This problem bugged me an awful lot as well, and I was initially stuck on the same approach as yours, so let me give it a shot!
Firstly, let's use the letters "AABBC" to represent the two sets of repeated digits (A & B) as well as the single digit (C).

I believe your approach is best summarized as the following:
1. Find the (unordered) number of possible combinations of 3 digits from a set of 9 digits. \((9C3 = \frac{9!}{3!*6!} = 84)\)
2. Find the number of configurations of the letters AABBC. \((\frac{5!}{2!*2! = 30})\)
This is what you did when filling the 5 slots.

So far you've chosen 3 numbers (ex. "123") and you've ordered the letters (ex. "AABBC"), but you also need to consider that the final number will change depending on how you assign the numbers to the letters.
Ex. Assigning ABC = 123 (1 assigned to A, 2 assigned to B, 3 assigned to C) is going to give you the number 11223, while assigning ABC = 321 is going to give you the number 33221.

3. The missing (but also flawed) step: Find the number of ways you can slot the 3 different numbers into the 3 different letters, aka. "how many ways can you order 3 items". \(3! = 6\)

Unfortunately, this approach is flawed, because when you multiply these numbers together you end up with \(84*30*6 = 15120\), twice the actual amount.
This issue arises because A and B share the same properties (both digits are represented twice).
Example of this issue:
Case 1
Chose three numbers: 123
Order the 5 digits : AABBC
Assign the 3 digits : ABC = 123
Result = 11223

Case 2
Chose three numbers: 123
Order the 5 digits : CCBBA
Assign the 3 digits : ABC = 321
Result = 11223

Different configurations, same result.


To tackle this issue, use the method mentioned by TestPrepUnlimited:
1. Select the ordered digits, this step both selects the 3 digits and assigns them to the three letters.
Use 9C2 to treat A and B as identical, you're doing this because A and B have the same properties. \((9C2 = \frac{9!}{2!*7!} = 36)\)
That leaves you with 7 possible digits for C, leading to the equation: \(9C2 * 7 = \frac{9!}{2!*7!} * 7 = 36 * 7\)
2. Find the number of configurations of the letters AABBC. \((\frac{5!}{2!*2!} = 30)\)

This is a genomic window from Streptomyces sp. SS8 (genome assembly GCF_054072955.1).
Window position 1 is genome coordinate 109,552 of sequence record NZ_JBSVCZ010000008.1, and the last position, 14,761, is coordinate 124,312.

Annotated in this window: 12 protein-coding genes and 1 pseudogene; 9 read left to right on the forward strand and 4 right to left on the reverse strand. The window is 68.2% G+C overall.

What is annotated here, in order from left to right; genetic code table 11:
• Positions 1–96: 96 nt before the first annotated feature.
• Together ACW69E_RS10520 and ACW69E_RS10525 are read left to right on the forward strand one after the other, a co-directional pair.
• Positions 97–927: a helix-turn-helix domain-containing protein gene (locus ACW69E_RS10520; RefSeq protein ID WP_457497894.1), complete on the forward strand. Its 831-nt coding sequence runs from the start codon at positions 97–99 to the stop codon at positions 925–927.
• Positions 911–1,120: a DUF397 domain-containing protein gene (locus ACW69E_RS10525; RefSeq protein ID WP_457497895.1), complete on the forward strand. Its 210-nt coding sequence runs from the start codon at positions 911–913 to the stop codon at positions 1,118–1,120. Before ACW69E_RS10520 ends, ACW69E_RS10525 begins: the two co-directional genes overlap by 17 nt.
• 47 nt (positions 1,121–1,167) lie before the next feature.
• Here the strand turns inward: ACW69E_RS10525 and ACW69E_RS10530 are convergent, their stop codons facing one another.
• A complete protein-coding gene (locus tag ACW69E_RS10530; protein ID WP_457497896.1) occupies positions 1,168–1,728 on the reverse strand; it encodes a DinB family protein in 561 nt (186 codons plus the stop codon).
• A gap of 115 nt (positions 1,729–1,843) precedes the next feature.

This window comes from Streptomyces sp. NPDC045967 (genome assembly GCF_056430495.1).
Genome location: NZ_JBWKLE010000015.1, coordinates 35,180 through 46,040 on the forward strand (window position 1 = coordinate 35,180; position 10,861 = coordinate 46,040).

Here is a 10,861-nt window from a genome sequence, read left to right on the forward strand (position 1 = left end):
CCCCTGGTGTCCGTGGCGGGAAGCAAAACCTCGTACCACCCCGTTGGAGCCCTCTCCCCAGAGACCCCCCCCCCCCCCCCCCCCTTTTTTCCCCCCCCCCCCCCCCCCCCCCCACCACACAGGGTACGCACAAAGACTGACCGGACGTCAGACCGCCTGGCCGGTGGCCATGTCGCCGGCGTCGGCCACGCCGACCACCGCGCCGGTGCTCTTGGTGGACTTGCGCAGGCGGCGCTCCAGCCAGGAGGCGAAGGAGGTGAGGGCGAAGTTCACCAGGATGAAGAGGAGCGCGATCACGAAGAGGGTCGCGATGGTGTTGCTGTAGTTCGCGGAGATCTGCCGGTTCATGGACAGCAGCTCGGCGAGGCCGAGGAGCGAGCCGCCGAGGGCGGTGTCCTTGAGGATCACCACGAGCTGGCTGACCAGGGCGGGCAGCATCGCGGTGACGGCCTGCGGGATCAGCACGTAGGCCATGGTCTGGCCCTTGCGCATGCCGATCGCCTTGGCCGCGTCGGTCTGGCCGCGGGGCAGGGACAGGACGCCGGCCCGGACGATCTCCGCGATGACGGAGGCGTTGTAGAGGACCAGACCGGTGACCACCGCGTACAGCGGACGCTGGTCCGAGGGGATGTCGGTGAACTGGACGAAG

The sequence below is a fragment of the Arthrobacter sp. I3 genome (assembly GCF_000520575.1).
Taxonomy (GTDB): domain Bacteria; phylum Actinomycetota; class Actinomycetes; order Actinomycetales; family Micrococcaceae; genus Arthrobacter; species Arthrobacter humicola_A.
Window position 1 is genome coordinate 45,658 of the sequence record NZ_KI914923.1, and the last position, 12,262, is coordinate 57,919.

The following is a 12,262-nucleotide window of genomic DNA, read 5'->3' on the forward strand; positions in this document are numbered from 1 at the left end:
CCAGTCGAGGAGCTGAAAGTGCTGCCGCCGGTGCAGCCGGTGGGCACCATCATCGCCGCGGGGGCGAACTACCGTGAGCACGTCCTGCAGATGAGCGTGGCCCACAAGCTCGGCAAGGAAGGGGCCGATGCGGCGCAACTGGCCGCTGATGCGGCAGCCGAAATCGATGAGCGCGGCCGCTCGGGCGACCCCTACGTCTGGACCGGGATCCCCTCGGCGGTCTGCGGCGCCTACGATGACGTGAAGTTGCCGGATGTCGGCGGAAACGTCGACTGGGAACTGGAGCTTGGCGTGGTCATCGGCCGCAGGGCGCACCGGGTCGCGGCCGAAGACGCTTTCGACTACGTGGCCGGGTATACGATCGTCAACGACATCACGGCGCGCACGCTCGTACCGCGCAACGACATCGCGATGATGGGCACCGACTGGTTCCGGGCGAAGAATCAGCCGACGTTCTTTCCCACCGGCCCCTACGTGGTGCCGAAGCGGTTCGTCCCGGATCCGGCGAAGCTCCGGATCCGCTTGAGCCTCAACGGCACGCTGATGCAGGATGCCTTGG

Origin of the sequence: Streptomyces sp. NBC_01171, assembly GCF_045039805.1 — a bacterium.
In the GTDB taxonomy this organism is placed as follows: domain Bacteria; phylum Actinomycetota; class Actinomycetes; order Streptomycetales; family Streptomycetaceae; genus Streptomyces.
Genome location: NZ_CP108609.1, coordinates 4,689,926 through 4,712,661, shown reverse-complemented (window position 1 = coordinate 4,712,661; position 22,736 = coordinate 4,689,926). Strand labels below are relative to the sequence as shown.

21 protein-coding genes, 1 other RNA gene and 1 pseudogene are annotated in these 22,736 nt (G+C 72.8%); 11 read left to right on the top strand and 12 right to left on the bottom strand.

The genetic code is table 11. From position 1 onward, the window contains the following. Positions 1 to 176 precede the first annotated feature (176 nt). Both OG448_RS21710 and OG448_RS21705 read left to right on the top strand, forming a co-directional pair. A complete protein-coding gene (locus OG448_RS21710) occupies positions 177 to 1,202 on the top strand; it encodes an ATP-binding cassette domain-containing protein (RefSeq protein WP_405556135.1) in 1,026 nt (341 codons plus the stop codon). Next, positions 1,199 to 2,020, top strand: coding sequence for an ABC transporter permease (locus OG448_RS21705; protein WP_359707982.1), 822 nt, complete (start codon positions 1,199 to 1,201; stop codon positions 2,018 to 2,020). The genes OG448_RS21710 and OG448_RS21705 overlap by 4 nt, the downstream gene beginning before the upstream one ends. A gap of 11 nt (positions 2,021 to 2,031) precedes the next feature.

Final calculations = \(36*7*30 = 7560\)


I hope this made sense to you, I consider myself quite decent at combinatorics, but this one bugged me for a while.
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Re: What is the number of five digit number that can be formed using the [#permalink]
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In this question you have 2 numbers occurring the same number of times i.e twice and 1 number occurring once.

You can choose the one number occurring once in 9C1 = 9 ways and the 2 numbers occurring twice in 8C2 = 28 ways and then rearrange all these numbers in (5! / 2!2!) = 30 ways. Total number of ways= 9 * 28 * 30 = 7560

You can choose the two numbers occurring twice in 9C2 = 36 ways and the one number occurring once in 7C1 = 7 ways and then rearrange all these numbers in (5! / 2!2!) = 30 ways. Total number of ways= 36 * 7 * 30 = 7560

You can also choose on number which will occur twice in 9C1 = 9 ways, the next number occurring twice in 8C1 ways and the number occurring once in 7C1 ways.

What we need to remember here is that 2 of these numbers are occurring twice and hence we have to divide by 2! = 2 ways to avoid double counting.

Total number of ways = (9 * 8 * 7/2) * 30 = 7560 ways



Option E

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Re: What is the number of five digit number that can be formed using the [#permalink]